Why minerals are so important?

Mineral is naturally occurring chemical compound which is not produced by life process. Food contains varying amount of minerals. The mineral may be present as organic or inorganic salt or may be present with the combination with organic materials such as phospho-protein, hemoglobin, vitamin B2, chlorophyll etc. Minerals like calcium and phosphorous are required in large amount in our diet as they constitute major part of bone. Other minerals like zinc, Cobalt, copper, iodine etc. are required in very small amount ranging from few mg to microgram. However, these minerals should not be neglected in our diet as even they are required in very small amount, their inadequate intake leads to several deficiency diseases.

Functions of minerals in our body

  1. Necessary for body building, example; bones, teeth, structural part of sort tissue
  2. Regulation of body process
  3. Act as electrolyte
  4. Act as cofactor in enzymes

On the basis of mineral composition in human body and their requirement, minerals are classified into two groups; a) Major minerals and b) Trace elements.

Major minerals Composition   Trace elements Composition
Calcium = 2.4 % Iron = 0.08 %
Phosphorous = 1.2 % Fluoride = 0.005 %
Sulfur = 0.3 % Zinc = 0.005 %
Potassium = 0.24 % Copper= 0.001 %
Sodium = 0.17 % Iodine  = < 0.001 %
Chloride = 0.15 % Manganese = < 0.001 %
Magnesium = 0.05 % Chromium = < 0.001 %

Calcium:

  1. Most common mineral in human body
  2. About 99 % of the calcium in body is found in bones and teeth while other 1 % is found in blood and soft tissue.
  3. Calcium helps in development of strong bones and teeth
  4. Plays role in normal nerve functioning
  5. Helps in blood circulation when bleeding
  6. Deficiency: reduced bone density and increased risk of osteoporosis
  7. Too much calcium over prolonged period can cause constipation, kidney stone and poor kidney function.
  8. Food sources: milk and milk products, dark green vegetables, fish with edible bones and tofu made with calcium sulfate, fortified drinks and food such as orange juice, bread, soy milk.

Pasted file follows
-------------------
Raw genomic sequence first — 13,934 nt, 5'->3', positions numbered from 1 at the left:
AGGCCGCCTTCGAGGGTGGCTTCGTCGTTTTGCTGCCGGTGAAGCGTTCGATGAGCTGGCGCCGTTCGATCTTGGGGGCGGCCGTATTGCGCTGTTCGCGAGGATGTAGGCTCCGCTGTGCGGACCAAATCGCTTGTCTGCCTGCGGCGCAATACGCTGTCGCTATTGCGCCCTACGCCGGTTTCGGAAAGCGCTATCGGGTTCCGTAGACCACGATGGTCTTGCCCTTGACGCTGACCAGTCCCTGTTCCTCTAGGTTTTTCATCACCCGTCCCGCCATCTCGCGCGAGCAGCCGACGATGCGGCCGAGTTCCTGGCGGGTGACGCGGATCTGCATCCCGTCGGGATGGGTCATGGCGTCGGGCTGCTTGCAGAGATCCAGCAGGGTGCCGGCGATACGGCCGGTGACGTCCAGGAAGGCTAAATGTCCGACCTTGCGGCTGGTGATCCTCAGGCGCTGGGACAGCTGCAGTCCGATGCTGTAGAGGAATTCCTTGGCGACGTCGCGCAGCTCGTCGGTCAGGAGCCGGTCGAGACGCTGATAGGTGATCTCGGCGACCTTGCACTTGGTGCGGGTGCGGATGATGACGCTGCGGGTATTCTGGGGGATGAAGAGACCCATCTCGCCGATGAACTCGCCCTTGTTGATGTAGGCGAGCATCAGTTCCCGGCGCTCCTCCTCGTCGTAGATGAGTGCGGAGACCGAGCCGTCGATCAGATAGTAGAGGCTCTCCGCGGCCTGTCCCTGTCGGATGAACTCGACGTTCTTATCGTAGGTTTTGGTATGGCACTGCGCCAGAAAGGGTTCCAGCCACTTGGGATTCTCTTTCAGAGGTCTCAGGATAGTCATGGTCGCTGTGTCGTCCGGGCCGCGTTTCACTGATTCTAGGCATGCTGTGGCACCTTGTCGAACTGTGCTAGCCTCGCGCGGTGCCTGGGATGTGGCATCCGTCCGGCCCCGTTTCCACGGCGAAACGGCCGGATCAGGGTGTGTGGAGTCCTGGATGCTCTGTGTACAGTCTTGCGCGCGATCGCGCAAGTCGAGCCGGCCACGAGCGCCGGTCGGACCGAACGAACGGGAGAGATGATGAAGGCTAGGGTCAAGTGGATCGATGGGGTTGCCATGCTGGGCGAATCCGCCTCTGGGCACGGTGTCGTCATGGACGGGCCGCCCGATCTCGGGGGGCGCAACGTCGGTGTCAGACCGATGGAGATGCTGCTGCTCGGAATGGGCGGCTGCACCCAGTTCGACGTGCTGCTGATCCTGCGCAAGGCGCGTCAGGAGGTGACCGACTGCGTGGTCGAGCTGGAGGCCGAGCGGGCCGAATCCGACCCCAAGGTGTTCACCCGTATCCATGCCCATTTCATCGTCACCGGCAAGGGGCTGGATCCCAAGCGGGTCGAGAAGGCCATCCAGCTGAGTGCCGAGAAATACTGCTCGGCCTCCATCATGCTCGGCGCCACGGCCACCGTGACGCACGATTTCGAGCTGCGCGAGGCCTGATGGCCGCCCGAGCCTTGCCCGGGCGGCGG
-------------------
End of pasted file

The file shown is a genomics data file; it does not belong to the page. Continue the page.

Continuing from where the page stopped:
Phosphorous:

  1. Essential mineral that is required by every cell in the body for normal function.
  2. Approximately 85 % of body’s phosphorous is found in bone.
  3. Phosphorous is major component of bones and teeth and makes up part of DNA and RNA.
  4. Phospholipid are major component of cell membrane.
  5. Deficiency: Hypophosphatemia characterized by loss of appetite, anemia, muscle weakness, bone pain, rickets in children and osteomalacia in adults.
  6. Food sources: protein rich foods are best sources. Legumes and nuts rank next. Bread and baked foods also contain phosphorous.
  7. Recommended daily allowances (RDA): 1000 mg

Iron:

  1. Iron is essential component of hundreds of protein and enzyme.
  2. It is essential part of hemoglobin which carries and stores oxygen in body cells.
  3. Required for electron transport and energy metabolism
  4. Required for DNA synthesis, reproduction, healing and immune function.
  5. Deficiency: Anemia, fatigue and infections
  6. Food sources: meat, poultry, seafood, legumes, nuts and seeds.
  7. Recommended daily allowances (RDA): 8 mg for male and 18 mg for female.

Iodine:

  1. It is non-metallic trace element.
  2. Most of the earth’s iodine is found is in its ocean.
  3. Iodine is essential component of thyroid hormone and is therefore essential for normal thyroid function.
  4. Thyroid hormone regulate number of physiological process including growth, development, metabolism and reproductive function.
  5. Deficiency: Goiter characterized by enlarged thyroid gland and Iodine deficiency disorder (IDD) characterized by growth and developmental abnormalities.
  6. Food sources: salt water fish, foods grown near coastal area and table salt fortified with iodine.
  7. Recommended daily allowances (RDA): 150 μ

Sodium chloride:

  1. This represents a table salt (NaCl) that contribute most of sodium in our diet. Sodium is essential element in life.
  2. Sodium and chloride are principal ions in the fluid outside cell (extracellular fluid) which includes blood plasma.
  3. Sodium helps in absorption and transportation of nutrients and regulate movement of body fluid in body, transmit nerve impulse, relax muscle and maintain blood volume and pressure.
  4. Although scientists agree that a minimal amount of salt intake is required for survival, there are also negative health implication of excessive salt intake.
  5. Retention of sodium by kidneys increases retention of water, resulting in increased blood volume and blood pressure.
  6. Deficiency: sodium deficiency is quite unlikely. Except with chronic diarrhea, vomiting or kidney problems. Symptom includes nausea, dizziness and muscle cramps.
  7. Food sources: processed food account for about 75 % of sodium we eat. Another 25% comes from table salt. Only small amount occurs naturally in food.